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September 14, 2022

Preparing for the Next Pandemic Starts Now

Stephen Massey

September is National Preparedness Month, a moment for businesses to ensure they are ready for any kind of emergency, including the next public health crisis.

  • In a recent survey, 30% of executives said they expect another pandemic before 2025, and 50% expect one in the next 10 years.
  • While it’s impossible to predict exactly when the next pandemic will strike, employers can take steps now to prepare and contain its impact. Hoping for the best is not a strategy.

In our new Pandemic Preparedness Plan for Business, set for release next week, we offer a comprehensive blueprint to help your company prepare for whatever threat the future holds.

Below, we offer six key actions to help your organization get started.

  1. Review your company’s COVID-19 response and collect your learnings.Challenge yourself to ask where your response came up short and where you may have gotten lucky, as well as areas where you were well prepared or where your teams stepped up. Your goal is to identify and prevent weaknesses in your future response.
  2. Assign a team representing key areas of your business operations to lead your company’s go-forward planning. Nearly 3 in 4 large companies surveyed by Mercer said they created pandemic response committees during the pandemic. Fifty-five percent intend to keep those committees in place, as of March 2022.

    That team—with representation from your environmental, health and safety department; HR; communications; legal; security; operations; and your Chief Medical Officer—should meet regularly and engage in scenario planning to anticipate real-life challenges.

  • Continually evolving your scenario planning will help future-proof your organization by responding to the unknown rather than re-creating responses to yesterday’s crisis.
  • Your team should also create new emergency-response templates based on your company’s successful COVID-19 actions. This could include processes for chain of command decision-making, remote working, updated sick leave policies and supporting employees with second-wave challenges like caregiver relief, burnout, trauma and financial stress.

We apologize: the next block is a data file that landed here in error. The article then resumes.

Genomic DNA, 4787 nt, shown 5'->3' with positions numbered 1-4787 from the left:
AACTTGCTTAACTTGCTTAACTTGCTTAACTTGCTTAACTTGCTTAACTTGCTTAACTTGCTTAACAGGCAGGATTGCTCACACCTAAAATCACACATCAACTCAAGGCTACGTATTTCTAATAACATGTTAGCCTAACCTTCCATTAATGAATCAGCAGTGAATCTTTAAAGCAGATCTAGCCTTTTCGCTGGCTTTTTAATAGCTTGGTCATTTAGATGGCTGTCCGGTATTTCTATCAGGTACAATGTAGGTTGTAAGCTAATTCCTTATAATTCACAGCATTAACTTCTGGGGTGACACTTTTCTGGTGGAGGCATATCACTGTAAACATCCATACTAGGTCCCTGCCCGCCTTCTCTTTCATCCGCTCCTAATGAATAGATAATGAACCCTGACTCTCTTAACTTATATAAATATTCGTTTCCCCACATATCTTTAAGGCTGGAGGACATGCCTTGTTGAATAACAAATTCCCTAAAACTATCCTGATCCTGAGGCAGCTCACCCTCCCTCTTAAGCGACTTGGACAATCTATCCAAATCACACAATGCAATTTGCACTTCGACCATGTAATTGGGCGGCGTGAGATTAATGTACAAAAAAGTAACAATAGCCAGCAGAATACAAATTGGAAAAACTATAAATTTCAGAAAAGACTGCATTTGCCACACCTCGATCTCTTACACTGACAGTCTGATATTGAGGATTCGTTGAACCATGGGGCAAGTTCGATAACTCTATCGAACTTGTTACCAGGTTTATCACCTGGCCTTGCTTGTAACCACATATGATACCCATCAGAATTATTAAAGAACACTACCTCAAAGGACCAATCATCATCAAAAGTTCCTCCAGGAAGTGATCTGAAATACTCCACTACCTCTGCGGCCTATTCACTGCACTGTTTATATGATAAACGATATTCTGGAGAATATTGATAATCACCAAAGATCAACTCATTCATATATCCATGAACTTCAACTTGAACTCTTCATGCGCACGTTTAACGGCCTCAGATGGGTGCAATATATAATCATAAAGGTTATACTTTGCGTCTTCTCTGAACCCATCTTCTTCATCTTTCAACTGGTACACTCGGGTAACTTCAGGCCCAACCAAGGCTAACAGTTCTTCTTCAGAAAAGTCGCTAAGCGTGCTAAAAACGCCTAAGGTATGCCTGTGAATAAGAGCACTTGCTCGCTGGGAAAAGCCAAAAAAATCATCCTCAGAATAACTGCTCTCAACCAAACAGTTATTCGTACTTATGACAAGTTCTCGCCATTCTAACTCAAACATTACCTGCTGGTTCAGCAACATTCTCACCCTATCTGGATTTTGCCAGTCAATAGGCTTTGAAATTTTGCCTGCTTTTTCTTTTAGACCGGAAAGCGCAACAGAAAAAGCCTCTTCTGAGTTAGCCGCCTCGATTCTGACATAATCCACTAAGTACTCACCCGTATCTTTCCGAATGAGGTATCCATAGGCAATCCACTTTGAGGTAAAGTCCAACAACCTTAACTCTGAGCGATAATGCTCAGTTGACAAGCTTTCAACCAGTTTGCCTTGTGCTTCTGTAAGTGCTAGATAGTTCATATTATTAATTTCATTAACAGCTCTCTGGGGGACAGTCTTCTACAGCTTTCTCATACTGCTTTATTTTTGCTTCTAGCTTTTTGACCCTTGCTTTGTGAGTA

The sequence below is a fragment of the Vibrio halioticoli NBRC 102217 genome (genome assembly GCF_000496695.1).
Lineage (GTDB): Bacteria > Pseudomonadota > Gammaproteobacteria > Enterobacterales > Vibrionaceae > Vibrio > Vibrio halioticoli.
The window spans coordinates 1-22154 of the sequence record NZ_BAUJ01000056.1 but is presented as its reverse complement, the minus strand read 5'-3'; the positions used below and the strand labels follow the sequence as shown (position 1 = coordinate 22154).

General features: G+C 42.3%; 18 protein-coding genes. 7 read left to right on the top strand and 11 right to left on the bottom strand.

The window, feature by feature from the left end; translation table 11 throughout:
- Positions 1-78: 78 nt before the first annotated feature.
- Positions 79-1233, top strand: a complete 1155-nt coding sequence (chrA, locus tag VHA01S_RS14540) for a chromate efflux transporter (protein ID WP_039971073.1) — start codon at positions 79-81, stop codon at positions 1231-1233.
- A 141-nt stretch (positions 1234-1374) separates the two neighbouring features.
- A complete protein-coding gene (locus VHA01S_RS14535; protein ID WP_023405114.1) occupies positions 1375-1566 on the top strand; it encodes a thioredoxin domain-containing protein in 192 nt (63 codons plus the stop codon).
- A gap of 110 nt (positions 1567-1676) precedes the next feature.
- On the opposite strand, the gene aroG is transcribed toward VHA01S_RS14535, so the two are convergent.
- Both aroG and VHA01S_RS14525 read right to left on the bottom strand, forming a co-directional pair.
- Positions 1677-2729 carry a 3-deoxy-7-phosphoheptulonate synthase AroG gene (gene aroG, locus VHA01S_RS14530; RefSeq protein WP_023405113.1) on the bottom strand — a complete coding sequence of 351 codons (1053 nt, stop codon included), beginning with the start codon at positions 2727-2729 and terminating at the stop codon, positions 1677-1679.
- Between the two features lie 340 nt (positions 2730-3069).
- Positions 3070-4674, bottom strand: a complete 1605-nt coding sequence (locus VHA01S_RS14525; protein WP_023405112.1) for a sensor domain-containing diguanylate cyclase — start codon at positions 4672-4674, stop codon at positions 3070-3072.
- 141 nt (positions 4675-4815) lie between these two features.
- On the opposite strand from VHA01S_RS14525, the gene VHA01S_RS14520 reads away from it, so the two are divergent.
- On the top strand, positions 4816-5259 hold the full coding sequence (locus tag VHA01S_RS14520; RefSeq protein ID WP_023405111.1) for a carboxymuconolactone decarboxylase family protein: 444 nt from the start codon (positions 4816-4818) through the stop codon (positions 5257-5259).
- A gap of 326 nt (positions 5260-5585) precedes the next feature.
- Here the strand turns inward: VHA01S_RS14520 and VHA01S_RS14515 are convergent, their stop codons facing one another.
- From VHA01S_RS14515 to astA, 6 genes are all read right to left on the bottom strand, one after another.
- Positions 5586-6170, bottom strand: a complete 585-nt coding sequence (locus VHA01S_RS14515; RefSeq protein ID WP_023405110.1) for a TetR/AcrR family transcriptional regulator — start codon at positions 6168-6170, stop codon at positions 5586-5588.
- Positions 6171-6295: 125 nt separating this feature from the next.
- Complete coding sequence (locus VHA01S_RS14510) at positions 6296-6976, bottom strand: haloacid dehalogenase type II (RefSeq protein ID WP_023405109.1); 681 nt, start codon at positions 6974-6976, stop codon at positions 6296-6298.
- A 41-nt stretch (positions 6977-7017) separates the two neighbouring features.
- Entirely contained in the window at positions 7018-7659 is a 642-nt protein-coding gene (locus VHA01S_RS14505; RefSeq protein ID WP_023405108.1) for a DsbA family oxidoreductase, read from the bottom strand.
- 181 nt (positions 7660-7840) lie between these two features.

1. Ensure your emergency preparedness team’s work is transparent to build confidence that the team is ready to lead in a moment of crisis. Gather input from a wide spectrum of employees, including hourly or low-wage workers and those representing populations that may be disproportionately impacted by a public health emergency. Better yet, include some of these employees on your emergency preparedness team.
  2. Test your pandemic response plans with live-scenario exercises. Participate in work-from-home drills to ensure your teams are able to shift away from the workplace environment. And seek opportunities to participate in table-top pandemic exercises with city, county or regional public emergency response teams. This will help you establish valuable relationships and identify whether you have the right people in the roles to guide your company’s response.
  3. Draft policies that support public health guidance (e.g., for vaccination, testing and masking). You’ll want to be able to activate these policies quickly and move from voluntary to mandatory employee action if needed.
  4. Consider hiring a Chief Health Officer or Chief Medical Officer to advise and coordinate your health response. Companies report that their chief health/medical officers were crucial in translating advice from public health departments and managing the sometimes conflicting national and local guidance. 

An in-house health expert—frequently an epidemiologist or public health practitioner—is valuable for managing all organization-wide health matters, including providing a healthy workplace free of disease and improving employee well-being. That’s why some companies find “chief health officer” to be a more appropriate title—their work goes well beyond medical care.

  • Small Business Tip:  Smaller employers can band together to approach a local epidemiologist or public health practitioner for vital assistance translating public health advice. Local universities could be helpful partners. Consider going through a local industry association, chamber or wellness council.

The scale and scope of the COVID-19 pandemic were difficult to imagine in 2020. Don’t let a failure of imagination or failure to prepare increase your company’s risk in a future crisis.


If you’d like help preparing your company for a future pandemic, our team of experts is here to help. We offer free coaching to help your organization take action. Email us at to schedule a consultation with a member of our team.